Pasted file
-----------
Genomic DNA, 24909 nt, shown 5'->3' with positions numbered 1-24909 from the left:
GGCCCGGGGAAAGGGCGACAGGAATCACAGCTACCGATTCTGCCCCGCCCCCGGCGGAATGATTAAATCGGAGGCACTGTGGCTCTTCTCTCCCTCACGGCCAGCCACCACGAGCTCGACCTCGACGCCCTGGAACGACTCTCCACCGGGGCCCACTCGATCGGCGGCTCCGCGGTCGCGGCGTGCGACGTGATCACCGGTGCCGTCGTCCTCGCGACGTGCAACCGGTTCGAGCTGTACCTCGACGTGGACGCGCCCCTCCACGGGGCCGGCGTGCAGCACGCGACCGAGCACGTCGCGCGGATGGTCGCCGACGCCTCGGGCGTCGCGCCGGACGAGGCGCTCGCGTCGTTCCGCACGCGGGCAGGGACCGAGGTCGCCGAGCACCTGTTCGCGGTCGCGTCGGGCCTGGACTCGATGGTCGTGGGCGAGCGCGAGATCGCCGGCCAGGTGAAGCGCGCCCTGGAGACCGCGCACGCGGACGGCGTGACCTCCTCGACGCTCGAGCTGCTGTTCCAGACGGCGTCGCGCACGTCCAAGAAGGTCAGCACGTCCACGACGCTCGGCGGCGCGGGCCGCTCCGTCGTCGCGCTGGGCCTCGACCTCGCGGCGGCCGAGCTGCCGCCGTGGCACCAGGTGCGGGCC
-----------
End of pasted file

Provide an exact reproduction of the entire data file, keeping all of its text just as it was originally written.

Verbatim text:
Genomic DNA, 24909 nt, shown 5'->3' with positions numbered 1-24909 from the left:
GGCCCGGGGAAAGGGCGACAGGAATCACAGCTACCGATTCTGCCCCGCCCCCGGCGGAATGATTAAATCGGAGGCACTGTGGCTCTTCTCTCCCTCACGGCCAGCCACCACGAGCTCGACCTCGACGCCCTGGAACGACTCTCCACCGGGGCCCACTCGATCGGCGGCTCCGCGGTCGCGGCGTGCGACGTGATCACCGGTGCCGTCGTCCTCGCGACGTGCAACCGGTTCGAGCTGTACCTCGACGTGGACGCGCCCCTCCACGGGGCCGGCGTGCAGCACGCGACCGAGCACGTCGCGCGGATGGTCGCCGACGCCTCGGGCGTCGCGCCGGACGAGGCGCTCGCGTCGTTCCGCACGCGGGCAGGGACCGAGGTCGCCGAGCACCTGTTCGCGGTCGCGTCGGGCCTGGACTCGATGGTCGTGGGCGAGCGCGAGATCGCCGGCCAGGTGAAGCGCGCCCTGGAGACCGCGCACGCGGACGGCGTGACCTCCTCGACGCTCGAGCTGCTGTTCCAGACGGCGTCGCGCACGTCCAAGAAGGTCAGCACGTCCACGACGCTCGGCGGCGCGGGCCGCTCCGTCGTCGCGCTGGGCCTCGACCTCGCGGCGGCCGAGCTGCCGCCGTGGCACCAGGTGCGGGCC